A group from Norwich started celebrating the countdown to London 2012 yesterday with an Olympics inspired dance performance at Norwich Playhouse. Students from the Deaf Centre at City of Norwich School performed ‘Dance Aloud’ at the theatre on St George’s Street in the city centre. The project, developed by Norfolk County Council, engaged local choreographer Neil Paris and had the young people working on it for two months. / Evening News
Rockhampton, QLD, Australia
READERS REPLY WITH JOB HELP
A deaf man’s desperate offer of $500 to anyone who could find him a job touched the hearts of Bully readers. The Morning Bulletin was flooded with phone calls from people wanting to help Rockhampton’s Brian Neill find a local truck driving job after a story appeared in Wednesday’s edition. However, none of the callers were interested in the $500 cash offer – they all stated they just wanted to help. / Rockhampton Morning Bulletin
DEAF AND DUMB MAN HELD FOR RAPE
The police arrested a 40-year-old deaf and dumb man for raping a minor girl in a public toilet at Hanuman Nagar in Bhandup (W) on Sunday. The accused, Balu Tikade, reportedly dragged the 10-year-old girl to one of the gents toilets and repeatedly raped her. Tikade was caught by alert residents who heard the victim screaming. An investigator said the incident occurred when the victim, a class V student, came out of the ladies' toilet around 3 pm. Tikade is a painter who lives in the same locality as the victim. / The Times of India
2,000 DEAF UGANDANS RECEIVE HEARING AIDS
The lives of over 2,000 Ugandans with hearing defects will soon change after they are fitted with hearing aids donated by American-based Starkey Hearing Foundation in partnership with Uganda Revenue Authority and Hope Medical Clinics Uganda. The one-week mission dubbed “So Ugandans May Hear” during which each beneficiary will be fitted with a hearing aid, was on Sunday launched by the First Lady and Minister of State for Karamoja Affairs, Janet Museveni. / New Vision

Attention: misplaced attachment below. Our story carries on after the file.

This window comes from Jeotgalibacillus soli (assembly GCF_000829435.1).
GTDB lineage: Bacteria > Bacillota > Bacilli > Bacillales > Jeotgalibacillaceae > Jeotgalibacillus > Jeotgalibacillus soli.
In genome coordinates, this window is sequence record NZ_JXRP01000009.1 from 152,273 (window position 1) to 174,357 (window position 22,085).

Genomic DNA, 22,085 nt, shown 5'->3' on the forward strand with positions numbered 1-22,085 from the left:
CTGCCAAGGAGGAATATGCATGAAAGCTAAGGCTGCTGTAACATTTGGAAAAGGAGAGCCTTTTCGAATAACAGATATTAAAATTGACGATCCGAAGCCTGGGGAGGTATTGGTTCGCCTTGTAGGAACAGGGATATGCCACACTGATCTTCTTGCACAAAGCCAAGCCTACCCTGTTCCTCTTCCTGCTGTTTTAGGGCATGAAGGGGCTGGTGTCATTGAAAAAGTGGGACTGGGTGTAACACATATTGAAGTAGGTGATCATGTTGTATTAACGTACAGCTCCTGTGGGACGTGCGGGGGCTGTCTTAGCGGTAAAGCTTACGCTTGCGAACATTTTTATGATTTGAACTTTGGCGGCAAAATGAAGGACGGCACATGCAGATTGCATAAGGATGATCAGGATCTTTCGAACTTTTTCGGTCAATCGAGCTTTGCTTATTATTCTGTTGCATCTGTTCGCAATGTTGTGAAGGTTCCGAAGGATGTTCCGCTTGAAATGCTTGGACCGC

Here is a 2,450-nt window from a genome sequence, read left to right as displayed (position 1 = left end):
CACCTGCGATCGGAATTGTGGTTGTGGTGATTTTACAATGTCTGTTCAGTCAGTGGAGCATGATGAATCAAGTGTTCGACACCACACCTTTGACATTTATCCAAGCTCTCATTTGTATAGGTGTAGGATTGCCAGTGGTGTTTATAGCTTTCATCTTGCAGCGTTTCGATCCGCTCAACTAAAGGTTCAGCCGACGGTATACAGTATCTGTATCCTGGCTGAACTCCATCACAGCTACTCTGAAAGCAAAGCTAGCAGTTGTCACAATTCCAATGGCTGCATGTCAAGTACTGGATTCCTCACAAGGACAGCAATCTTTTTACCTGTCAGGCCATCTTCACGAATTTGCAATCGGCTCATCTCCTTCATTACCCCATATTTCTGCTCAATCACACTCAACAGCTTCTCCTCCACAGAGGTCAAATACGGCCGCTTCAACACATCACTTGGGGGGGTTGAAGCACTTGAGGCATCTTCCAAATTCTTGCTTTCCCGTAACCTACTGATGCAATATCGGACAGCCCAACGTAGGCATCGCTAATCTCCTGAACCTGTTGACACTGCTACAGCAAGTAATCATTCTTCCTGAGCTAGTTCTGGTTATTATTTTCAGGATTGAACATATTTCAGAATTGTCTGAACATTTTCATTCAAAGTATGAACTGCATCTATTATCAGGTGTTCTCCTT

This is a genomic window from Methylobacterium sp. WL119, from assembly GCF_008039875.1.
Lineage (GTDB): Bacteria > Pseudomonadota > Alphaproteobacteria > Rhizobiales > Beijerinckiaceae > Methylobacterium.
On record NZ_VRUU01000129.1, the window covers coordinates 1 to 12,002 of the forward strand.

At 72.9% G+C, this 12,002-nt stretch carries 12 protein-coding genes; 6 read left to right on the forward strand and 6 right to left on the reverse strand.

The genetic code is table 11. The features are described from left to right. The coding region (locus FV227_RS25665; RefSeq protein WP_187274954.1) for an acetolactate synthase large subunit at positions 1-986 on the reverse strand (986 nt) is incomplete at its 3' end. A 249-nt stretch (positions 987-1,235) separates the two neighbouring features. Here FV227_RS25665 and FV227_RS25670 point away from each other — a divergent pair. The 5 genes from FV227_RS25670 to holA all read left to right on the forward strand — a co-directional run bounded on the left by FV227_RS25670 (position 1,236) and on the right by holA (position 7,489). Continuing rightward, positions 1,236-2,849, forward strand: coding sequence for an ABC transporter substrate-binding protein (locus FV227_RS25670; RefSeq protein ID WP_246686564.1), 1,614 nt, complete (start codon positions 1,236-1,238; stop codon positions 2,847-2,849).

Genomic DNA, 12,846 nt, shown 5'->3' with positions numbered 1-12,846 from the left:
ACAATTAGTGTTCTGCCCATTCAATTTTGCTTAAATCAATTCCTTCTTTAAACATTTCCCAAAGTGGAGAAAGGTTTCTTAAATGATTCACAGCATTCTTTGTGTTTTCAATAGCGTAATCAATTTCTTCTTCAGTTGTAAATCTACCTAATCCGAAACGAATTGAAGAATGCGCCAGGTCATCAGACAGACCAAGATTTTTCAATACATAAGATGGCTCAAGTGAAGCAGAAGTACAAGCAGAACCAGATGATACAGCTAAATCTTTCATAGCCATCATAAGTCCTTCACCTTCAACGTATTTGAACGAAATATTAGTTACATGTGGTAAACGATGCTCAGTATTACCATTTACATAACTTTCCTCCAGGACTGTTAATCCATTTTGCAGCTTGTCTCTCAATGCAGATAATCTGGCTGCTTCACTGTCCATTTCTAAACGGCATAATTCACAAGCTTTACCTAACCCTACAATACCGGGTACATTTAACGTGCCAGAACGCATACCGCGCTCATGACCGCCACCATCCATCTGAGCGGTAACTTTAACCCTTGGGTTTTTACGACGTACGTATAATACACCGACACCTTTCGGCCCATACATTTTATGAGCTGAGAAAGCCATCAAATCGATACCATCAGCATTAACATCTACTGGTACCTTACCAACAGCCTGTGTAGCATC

HE HAS GIVEN UP MUCH TO WORK WITH THE DEAF
Ibrahim Mlosi is a member of the Tanzania Association of Sign Language Interpreters (TASLI). He is also a sign language interpreter: What made you get involved? It enables me to communicate with people living with disabilities. More so, through my work, I earn a decent living and get to meet different people as well as develop new contacts. What’s the job like? It is all about transforming words into signs with the aim of delivering the message to the deaf. / The Citizen
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in a changing world of the deaf
by Mervin D. Garretson
An open lifestory of a totally deaf educator and advocate about growing up in an anti-sign world dominated by oralists and professional audists. Includes bits of deaf history, commentaries on ASL, deaf culture, the National Association of the Deaf, and the World Federation of the Deaf.
Also brief biographies of Gallaudet presidents the author has known since the 1940s, and other notable people in the field. Be prepared for some surprising and unexpected revelations about familiar figures in the field!
Available from Xlibris Marketing Service, 1663 Liberty Drive, Bloomington. IN 47403. Toll-free phone 888-795-4274. Also available from Barnes and Noble and Amazon. Hardback $29.99 Softcover 19.99. The author also has some autographed softcover books for $15 plus shipping costs ($5.25). Merv Garretson 11577 SE 179th Loop Summerfield, FL 34491.
LIFE & LEISURE